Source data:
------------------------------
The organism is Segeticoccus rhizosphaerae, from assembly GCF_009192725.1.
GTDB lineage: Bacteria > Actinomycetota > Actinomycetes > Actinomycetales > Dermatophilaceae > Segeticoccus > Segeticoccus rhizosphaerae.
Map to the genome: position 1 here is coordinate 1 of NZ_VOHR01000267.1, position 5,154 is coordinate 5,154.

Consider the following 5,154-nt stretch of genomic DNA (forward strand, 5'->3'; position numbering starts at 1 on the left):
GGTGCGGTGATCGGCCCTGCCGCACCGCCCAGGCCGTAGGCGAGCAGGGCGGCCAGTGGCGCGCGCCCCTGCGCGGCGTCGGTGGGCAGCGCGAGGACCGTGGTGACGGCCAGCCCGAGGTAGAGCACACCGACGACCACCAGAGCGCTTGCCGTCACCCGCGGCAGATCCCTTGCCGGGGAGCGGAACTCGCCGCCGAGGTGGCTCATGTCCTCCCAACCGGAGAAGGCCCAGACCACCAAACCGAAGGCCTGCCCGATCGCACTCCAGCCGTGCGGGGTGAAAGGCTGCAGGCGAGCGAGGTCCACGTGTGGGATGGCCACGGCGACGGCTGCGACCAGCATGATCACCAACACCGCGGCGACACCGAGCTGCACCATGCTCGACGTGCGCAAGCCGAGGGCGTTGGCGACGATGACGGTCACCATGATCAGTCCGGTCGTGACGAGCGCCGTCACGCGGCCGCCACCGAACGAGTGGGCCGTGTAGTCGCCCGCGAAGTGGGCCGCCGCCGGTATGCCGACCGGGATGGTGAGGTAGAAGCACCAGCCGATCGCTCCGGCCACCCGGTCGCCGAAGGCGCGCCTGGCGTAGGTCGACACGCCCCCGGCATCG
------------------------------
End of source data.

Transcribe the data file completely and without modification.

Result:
The organism is Segeticoccus rhizosphaerae, from assembly GCF_009192725.1.
GTDB lineage: Bacteria > Actinomycetota > Actinomycetes > Actinomycetales > Dermatophilaceae > Segeticoccus > Segeticoccus rhizosphaerae.
Map to the genome: position 1 here is coordinate 1 of NZ_VOHR01000267.1, position 5,154 is coordinate 5,154.

Consider the following 5,154-nt stretch of genomic DNA (forward strand, 5'->3'; position numbering starts at 1 on the left):
GGTGCGGTGATCGGCCCTGCCGCACCGCCCAGGCCGTAGGCGAGCAGGGCGGCCAGTGGCGCGCGCCCCTGCGCGGCGTCGGTGGGCAGCGCGAGGACCGTGGTGACGGCCAGCCCGAGGTAGAGCACACCGACGACCACCAGAGCGCTTGCCGTCACCCGCGGCAGATCCCTTGCCGGGGAGCGGAACTCGCCGCCGAGGTGGCTCATGTCCTCCCAACCGGAGAAGGCCCAGACCACCAAACCGAAGGCCTGCCCGATCGCACTCCAGCCGTGCGGGGTGAAAGGCTGCAGGCGAGCGAGGTCCACGTGTGGGATGGCCACGGCGACGGCTGCGACCAGCATGATCACCAACACCGCGGCGACACCGAGCTGCACCATGCTCGACGTGCGCAAGCCGAGGGCGTTGGCGACGATGACGGTCACCATGATCAGTCCGGTCGTGACGAGCGCCGTCACGCGGCCGCCACCGAACGAGTGGGCCGTGTAGTCGCCCGCGAAGTGGGCCGCCGCCGGTATGCCGACCGGGATGGTGAGGTAGAAGCACCAGCCGATCGCTCCGGCCACCCGGTCGCCGAAGGCGCGCCTGGCGTAGGTCGACACGCCCCCGGCATCG